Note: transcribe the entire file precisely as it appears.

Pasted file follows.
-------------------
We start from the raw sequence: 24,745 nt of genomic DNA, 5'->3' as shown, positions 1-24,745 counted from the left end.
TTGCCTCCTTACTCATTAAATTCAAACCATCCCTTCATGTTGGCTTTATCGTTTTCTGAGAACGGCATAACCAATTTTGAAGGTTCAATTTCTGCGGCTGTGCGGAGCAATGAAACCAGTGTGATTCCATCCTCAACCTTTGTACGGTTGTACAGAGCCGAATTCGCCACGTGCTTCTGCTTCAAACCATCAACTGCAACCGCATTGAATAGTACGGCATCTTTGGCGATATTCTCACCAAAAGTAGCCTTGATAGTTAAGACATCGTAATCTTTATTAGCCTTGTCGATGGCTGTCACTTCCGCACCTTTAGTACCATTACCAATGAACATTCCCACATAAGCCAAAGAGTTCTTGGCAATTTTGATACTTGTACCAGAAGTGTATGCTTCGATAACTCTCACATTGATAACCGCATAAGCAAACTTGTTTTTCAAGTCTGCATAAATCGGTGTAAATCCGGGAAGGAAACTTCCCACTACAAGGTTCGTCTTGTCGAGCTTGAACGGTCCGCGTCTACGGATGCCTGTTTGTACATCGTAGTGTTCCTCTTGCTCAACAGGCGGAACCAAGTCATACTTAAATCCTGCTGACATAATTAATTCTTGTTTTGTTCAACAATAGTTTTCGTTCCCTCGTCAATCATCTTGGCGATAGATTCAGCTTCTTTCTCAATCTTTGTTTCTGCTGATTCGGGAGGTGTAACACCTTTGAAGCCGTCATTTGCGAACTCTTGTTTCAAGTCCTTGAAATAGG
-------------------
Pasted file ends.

We start from the raw sequence: 24,745 nt of genomic DNA, 5'->3' as shown, positions 1-24,745 counted from the left end.
TTGCCTCCTTACTCATTAAATTCAAACCATCCCTTCATGTTGGCTTTATCGTTTTCTGAGAACGGCATAACCAATTTTGAAGGTTCAATTTCTGCGGCTGTGCGGAGCAATGAAACCAGTGTGATTCCATCCTCAACCTTTGTACGGTTGTACAGAGCCGAATTCGCCACGTGCTTCTGCTTCAAACCATCAACTGCAACCGCATTGAATAGTACGGCATCTTTGGCGATATTCTCACCAAAAGTAGCCTTGATAGTTAAGACATCGTAATCTTTATTAGCCTTGTCGATGGCTGTCACTTCCGCACCTTTAGTACCATTACCAATGAACATTCCCACATAAGCCAAAGAGTTCTTGGCAATTTTGATACTTGTACCAGAAGTGTATGCTTCGATAACTCTCACATTGATAACCGCATAAGCAAACTTGTTTTTCAAGTCTGCATAAATCGGTGTAAATCCGGGAAGGAAACTTCCCACTACAAGGTTCGTCTTGTCGAGCTTGAACGGTCCGCGTCTACGGATGCCTGTTTGTACATCGTAGTGTTCCTCTTGCTCAACAGGCGGAACCAAGTCATACTTAAATCCTGCTGACATAATTAATTCTTGTTTTGTTCAACAATAGTTTTCGTTCCCTCGTCAATCATCTTGGCGATAGATTCAGCTTCTTTCTCAATCTTTGTTTCTGCTGATTCGGGAGGTGTAACACCTTTGAAGCCGTCATTTGCGAACTCTTGTTTCAAGTCCTTGAAATAGG